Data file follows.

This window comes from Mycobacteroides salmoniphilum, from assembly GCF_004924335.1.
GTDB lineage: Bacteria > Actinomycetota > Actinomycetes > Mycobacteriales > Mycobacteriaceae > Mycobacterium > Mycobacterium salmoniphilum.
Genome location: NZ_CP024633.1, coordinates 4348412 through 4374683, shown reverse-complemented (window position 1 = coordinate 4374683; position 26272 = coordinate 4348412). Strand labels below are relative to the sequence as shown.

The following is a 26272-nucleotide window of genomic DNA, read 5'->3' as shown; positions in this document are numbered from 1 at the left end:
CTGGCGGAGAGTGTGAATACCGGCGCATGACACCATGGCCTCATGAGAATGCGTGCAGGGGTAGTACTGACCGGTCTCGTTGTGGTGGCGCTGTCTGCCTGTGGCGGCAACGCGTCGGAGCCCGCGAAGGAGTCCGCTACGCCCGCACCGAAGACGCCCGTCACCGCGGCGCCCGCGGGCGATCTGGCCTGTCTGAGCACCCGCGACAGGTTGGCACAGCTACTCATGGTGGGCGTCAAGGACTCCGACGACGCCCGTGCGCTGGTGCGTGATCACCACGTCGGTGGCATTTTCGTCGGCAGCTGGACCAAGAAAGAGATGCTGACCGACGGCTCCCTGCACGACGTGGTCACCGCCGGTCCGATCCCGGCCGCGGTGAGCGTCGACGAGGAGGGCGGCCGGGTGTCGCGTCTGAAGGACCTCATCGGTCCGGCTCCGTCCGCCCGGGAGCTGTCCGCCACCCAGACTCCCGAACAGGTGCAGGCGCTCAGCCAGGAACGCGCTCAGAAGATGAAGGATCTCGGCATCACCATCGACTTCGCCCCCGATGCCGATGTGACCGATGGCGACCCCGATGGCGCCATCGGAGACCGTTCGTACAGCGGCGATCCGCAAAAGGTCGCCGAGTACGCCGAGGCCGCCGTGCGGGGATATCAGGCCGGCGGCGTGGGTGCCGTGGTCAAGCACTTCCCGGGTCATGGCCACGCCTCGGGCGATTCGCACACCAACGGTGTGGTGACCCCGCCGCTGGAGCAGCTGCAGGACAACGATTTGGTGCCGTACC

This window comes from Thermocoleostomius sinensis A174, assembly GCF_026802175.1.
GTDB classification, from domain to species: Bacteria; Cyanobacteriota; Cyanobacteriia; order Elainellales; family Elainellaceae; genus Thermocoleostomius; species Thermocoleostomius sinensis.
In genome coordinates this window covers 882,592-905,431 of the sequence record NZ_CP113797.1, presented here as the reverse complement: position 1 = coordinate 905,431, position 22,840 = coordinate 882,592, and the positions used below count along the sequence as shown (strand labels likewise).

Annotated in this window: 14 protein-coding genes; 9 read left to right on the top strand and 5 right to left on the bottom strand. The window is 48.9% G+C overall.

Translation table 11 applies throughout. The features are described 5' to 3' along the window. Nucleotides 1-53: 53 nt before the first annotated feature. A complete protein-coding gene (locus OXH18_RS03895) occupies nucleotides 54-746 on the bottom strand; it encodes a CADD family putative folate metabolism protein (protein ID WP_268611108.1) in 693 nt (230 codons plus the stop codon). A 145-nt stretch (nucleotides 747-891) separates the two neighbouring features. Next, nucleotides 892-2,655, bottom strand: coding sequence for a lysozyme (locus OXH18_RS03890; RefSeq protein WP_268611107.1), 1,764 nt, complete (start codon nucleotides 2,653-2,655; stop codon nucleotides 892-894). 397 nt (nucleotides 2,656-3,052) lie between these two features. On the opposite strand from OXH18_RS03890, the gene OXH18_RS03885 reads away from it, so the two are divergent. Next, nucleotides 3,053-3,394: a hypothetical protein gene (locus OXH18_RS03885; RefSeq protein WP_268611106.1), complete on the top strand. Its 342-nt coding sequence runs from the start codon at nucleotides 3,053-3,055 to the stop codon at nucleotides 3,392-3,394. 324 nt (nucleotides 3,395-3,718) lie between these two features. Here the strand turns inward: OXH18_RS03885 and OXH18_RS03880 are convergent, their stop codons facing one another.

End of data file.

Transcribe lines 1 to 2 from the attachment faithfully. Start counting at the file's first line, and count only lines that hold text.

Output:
This window comes from Mycobacteroides salmoniphilum, from assembly GCF_004924335.1.
GTDB lineage: Bacteria > Actinomycetota > Actinomycetes > Mycobacteriales > Mycobacteriaceae > Mycobacterium > Mycobacterium salmoniphilum.